Food production facilities have a responsibility to safeguard the public by implementing several contamination prevention procedures. If foodborne pathogens are traced back to a food production facility, it will likely result in closures and significant brand damage. To keep consumers healthy and your business thriving, make sure you’re following these contamination methods.
There’s a lot of machinery in food processing facilities, and it works relentlessly. To avoid the physical or microbiological contamination of food, all machinery must be regularly maintained, which involves cleaning, oiling, repairs, and inspections. This extends to food transportation units, which include a network of pipes that must be airtight. If you notice any issues along the pipe infrastructure, you will need to replace the sealing pipe with a durable material.
Your facility should have daily cleaning processes and be operating on a “clean-as-you-go” mentality. However, you need to take this further by having regular deep cleans, which involves reaching those hard-to-clean spots. For example, pulling out machinery, cleaning drains, and disassembling equipment to get inside. Deep cleaning is preventative, meaning it needs to take place at regular intervals.
Finding Control Points
The Food and Drug Administration (FDA) defines control points as ‘any point where a physical, chemical or biological factor can be controlled’. Inside your business, you’ll recognize this as HACCP (Hazard Analysis and Critical Control Points). When a facility is assessing hazards, every control point needs highlighting and measures need to be put in place to avoid contamination. For example, cooling food to certain temperatures, using magnets to find foreign bodies, and running pathogen tests.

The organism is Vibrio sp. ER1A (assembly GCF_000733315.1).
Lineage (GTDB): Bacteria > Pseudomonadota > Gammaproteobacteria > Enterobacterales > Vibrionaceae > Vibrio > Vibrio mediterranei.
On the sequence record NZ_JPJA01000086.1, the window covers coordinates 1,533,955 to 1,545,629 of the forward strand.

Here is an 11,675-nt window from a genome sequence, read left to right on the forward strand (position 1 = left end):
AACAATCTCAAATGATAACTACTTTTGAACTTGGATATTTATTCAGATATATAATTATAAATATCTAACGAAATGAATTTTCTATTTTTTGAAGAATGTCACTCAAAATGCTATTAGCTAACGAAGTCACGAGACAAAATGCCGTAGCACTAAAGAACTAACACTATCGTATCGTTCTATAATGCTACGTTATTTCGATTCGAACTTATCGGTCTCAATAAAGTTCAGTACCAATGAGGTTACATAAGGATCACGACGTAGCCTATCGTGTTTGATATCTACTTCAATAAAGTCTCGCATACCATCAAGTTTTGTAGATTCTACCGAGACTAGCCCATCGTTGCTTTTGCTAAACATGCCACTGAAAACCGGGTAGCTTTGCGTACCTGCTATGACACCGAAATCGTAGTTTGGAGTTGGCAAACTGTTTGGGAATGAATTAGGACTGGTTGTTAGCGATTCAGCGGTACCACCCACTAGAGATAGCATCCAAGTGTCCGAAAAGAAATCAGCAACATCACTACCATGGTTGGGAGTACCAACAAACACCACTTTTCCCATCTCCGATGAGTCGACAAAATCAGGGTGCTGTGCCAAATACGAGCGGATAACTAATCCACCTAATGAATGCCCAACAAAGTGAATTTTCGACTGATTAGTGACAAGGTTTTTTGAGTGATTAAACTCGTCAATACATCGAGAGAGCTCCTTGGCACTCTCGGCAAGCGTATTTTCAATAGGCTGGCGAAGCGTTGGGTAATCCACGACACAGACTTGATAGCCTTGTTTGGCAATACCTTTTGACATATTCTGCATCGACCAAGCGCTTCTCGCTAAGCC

Every food production facility is different, which is why a detailed analysis needs to be carried out at each point. If you’re struggling to work out what is and isn’t a control point, refer to this decision tree from the FDA.
When personnel and objects arrive at the facility or move between stations, there’s a high chance that they’re carrying harmful contaminants. Therefore, it’s recommended that each entrance should have a sanitation station, which provides water, soap, PPE, and hand sanitizer. When it comes to wheels and shoes, a timed foamer will do the trick. As well as this, pellets can be applied to the floor to reduce contaminant spreading.
Employees need to learn about the dangers of contamination in the food industry, and they need to receive extensive training on all of the preventative processes put in place. As well as this, it’s important for there to be a strict “no turning up to work sick” policy. Alongside this, despite the Covid-19 pandemic slowing, appropriate signage needs to be in place to advise about the symptoms of the virus.
The impact of food contamination is enormous, both for consumers that could fall ill and your business that will have its name dragged through the mud. Food manufacturers have the mandate to make sure every point in their production process is controlled, and zero contaminants are allowed to enter the facility.